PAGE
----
Senior living is changing as fast as seniors themselves. The level of service and care that you provide your residents today may not be enough to entice your next generation of residents. As senior living communities strive to stay vibrant and transcend market expectations, there is one question that keeps industry leaders up at night: is my community leading or falling behind?
In this three part series, we will:
- Identify the signs that your community is falling behind, why you must assess your physical plant, and how to build consensus to plan for the future
- Explore how to position your community and your brand for ongoing success
- Share steps for creating a strategic master plan to accomplish your community’s goals
Signs You Are Falling Behind
Senior Living experts agree that aging-in-place is the model of the modern CCRC. “For our customers today, it’s about lifestyle and living life to the fullest. If clinical support is needed, then it’s provided in-place (if possible) or in a congregate setting that looks and acts like a home,” says Jeff Evans, president and CEO of Cross Keys Village in New Oxford, PA.
If this isn’t where your community is headed, chances are, you could be falling behind. Here are a few warning signs to watch for:
- Decreased occupancy rates
- Low resident satisfaction scores
- Loss of market share
- Loss of potential sales
- Inability to raise prices
- New players and products in the marketplace
- Unsatisfied workers
- Deferred maintenance
Renée E. Anderson, president & CEO of Saint John’s on the Lake in Milwaukee,WI, believes communities must take a proactive approach – not wait for signs of loss. “Stay current with industry trends. Budget for major cosmetic renovations every 7-10 years. Ensure that your physical plant is meeting the needs of your current residents.”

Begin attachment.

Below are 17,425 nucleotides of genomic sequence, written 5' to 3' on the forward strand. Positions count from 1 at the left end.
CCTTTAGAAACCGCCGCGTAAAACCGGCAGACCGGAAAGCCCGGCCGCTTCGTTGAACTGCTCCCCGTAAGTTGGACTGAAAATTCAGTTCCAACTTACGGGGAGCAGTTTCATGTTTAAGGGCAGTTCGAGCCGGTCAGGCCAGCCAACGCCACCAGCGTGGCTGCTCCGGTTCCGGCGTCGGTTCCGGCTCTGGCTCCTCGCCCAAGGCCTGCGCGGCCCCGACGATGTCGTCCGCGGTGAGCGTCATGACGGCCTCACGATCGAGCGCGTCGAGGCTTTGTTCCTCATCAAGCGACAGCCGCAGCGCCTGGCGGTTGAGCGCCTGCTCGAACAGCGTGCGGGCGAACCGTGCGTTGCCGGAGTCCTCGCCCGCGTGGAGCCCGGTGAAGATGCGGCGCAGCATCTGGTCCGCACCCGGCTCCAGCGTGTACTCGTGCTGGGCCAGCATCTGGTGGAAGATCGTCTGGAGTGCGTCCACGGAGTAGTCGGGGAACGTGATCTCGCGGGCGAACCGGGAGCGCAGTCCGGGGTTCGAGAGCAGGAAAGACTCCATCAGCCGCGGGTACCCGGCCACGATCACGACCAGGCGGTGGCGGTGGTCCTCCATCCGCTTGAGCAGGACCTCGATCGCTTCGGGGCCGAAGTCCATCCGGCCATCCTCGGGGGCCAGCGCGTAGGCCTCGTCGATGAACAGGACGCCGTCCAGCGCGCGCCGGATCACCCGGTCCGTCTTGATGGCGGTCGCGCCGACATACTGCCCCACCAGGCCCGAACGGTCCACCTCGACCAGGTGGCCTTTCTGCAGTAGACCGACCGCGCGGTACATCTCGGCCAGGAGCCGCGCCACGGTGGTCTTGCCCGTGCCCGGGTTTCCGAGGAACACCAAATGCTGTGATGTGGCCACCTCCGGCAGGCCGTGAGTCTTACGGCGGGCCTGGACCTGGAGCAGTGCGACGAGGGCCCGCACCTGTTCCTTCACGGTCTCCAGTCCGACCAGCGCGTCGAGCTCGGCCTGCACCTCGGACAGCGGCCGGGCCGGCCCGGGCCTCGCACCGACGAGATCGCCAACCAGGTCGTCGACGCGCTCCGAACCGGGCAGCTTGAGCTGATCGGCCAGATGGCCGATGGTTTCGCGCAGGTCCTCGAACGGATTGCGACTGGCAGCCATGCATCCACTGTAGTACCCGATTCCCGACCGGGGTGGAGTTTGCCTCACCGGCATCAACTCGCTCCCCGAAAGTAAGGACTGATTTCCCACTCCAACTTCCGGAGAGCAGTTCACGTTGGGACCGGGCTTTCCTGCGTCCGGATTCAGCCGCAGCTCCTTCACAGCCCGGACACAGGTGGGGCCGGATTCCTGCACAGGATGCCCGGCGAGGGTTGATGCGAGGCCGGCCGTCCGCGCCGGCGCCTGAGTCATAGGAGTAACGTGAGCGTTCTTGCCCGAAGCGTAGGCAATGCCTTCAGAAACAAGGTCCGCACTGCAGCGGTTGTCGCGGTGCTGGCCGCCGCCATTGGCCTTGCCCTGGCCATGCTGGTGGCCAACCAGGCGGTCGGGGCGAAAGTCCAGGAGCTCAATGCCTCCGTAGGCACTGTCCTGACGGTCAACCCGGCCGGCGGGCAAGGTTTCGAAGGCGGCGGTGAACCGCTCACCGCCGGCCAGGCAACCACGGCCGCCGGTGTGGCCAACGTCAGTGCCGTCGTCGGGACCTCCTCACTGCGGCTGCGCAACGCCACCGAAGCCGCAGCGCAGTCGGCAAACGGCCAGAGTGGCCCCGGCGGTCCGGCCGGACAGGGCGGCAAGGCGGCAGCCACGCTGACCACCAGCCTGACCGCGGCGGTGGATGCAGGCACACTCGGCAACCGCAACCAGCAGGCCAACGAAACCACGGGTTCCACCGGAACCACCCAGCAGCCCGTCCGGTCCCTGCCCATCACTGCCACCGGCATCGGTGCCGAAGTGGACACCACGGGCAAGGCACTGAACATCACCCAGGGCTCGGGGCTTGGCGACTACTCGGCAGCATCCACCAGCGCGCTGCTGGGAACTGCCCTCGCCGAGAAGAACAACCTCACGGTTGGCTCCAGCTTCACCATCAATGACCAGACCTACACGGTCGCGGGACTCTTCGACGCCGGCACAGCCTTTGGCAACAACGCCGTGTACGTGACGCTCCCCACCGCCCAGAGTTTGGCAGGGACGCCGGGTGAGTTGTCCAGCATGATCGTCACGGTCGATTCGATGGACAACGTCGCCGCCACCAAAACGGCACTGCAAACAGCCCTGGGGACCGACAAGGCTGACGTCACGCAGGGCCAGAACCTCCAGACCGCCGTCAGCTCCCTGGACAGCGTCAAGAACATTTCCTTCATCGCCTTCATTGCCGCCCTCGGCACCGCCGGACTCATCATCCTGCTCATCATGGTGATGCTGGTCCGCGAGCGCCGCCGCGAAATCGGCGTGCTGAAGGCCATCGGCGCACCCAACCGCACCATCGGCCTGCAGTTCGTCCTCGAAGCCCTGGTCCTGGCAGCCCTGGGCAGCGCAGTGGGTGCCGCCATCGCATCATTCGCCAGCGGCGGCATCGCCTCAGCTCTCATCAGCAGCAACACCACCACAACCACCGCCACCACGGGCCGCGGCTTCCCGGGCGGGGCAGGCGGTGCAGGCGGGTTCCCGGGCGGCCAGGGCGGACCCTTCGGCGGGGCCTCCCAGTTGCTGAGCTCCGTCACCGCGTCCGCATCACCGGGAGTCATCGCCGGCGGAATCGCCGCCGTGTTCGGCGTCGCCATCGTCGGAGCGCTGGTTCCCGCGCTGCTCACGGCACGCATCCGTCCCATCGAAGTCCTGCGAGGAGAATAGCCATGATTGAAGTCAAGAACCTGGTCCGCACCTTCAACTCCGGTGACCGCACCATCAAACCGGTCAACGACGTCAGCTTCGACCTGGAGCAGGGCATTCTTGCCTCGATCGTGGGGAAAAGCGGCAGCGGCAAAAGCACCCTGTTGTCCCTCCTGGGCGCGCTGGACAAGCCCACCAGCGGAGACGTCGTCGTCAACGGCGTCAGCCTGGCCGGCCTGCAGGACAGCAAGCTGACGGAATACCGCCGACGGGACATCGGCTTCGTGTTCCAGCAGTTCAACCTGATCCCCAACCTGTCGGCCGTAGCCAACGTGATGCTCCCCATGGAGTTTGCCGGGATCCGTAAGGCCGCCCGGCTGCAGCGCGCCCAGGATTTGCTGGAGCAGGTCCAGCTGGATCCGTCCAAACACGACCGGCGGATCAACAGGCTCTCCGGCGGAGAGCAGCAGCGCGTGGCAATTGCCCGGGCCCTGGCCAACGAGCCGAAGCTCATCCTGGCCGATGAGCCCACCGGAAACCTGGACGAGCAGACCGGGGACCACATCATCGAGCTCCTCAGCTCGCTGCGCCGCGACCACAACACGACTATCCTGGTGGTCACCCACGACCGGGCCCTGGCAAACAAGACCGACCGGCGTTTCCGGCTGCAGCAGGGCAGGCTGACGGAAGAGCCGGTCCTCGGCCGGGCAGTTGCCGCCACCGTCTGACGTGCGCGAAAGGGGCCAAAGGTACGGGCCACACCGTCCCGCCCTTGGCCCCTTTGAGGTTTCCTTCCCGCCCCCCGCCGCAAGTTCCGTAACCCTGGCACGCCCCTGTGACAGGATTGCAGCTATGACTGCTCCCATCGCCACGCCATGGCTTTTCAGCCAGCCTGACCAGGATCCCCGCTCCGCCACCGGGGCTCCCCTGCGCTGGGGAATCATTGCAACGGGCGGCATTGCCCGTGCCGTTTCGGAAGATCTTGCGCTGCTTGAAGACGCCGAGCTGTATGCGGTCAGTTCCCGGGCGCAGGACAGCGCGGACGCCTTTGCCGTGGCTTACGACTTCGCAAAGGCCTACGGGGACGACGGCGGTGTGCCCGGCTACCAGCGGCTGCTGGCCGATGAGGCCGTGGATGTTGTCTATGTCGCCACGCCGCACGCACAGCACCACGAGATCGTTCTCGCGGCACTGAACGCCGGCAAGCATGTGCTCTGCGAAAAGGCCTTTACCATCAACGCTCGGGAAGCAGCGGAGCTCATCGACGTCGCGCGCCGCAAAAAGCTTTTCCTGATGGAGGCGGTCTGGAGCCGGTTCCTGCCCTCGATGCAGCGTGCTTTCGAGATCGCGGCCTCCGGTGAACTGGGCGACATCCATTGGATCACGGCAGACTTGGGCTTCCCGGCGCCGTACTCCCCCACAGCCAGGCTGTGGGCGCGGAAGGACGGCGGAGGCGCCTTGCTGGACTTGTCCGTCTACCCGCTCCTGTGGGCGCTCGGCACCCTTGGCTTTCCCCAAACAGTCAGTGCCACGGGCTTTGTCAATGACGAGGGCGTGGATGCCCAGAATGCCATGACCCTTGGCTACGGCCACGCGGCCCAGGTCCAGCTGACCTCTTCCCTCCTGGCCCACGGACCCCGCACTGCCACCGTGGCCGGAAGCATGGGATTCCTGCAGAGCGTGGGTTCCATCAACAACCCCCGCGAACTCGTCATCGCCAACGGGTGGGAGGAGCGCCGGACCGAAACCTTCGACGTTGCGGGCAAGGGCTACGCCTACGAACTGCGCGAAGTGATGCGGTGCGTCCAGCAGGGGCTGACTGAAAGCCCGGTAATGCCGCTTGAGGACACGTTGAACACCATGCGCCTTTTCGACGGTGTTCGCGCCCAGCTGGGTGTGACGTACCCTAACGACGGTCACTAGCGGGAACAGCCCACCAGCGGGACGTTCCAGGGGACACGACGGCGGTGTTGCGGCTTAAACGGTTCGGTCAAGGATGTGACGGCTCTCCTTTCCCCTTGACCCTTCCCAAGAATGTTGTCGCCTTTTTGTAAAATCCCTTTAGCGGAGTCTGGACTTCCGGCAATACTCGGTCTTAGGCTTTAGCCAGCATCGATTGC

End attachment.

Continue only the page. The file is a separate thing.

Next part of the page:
Not only do you need to keep your current residents happy, you need to figure out what will attract future residents to choose your community.
“It is always time to take action,” says Evans. “Competitors will be doing their jobs by trying to exceed you, so work to stay two or three steps ahead of them.”
For leaders like Laurie Stallings, executive director of Cypress Glen Retirement Communityin Greenville, NC, staying ahead of the curve doesn’t mean making a change just because a competitor may be doing it. When planning her community’s Memory Care Cottage, which opened in 2005, it was important to tour other facilities, but ultimately it was about creating something to meet the needs of their community.
Ken Arneson, president and CEO of Evergreen in Oshkosh, WI, takes it a step further. “We don’t want to differentiate; we want to transcend what our competitors do. We want the competition to be looking to us. We identify what makes our community unique, and we focus on transcending that.”
The State of Your Physical Plant
Without taking a hard look at your physical plant as it stands, it’s hard for the leadership team to have the data necessary to address capital reserves and make informed decisions to proactively plan for the future.
John H. zumBrunnen, president and founder of independent construction and building consulting firm zumBrunnen, Inc., Atlanta, GA, offers the 4 Rs as a basis for evaluating the physical plant and long-term maintenance issues:
1.) Can we Repair this facility?
2.) Should we Renovate?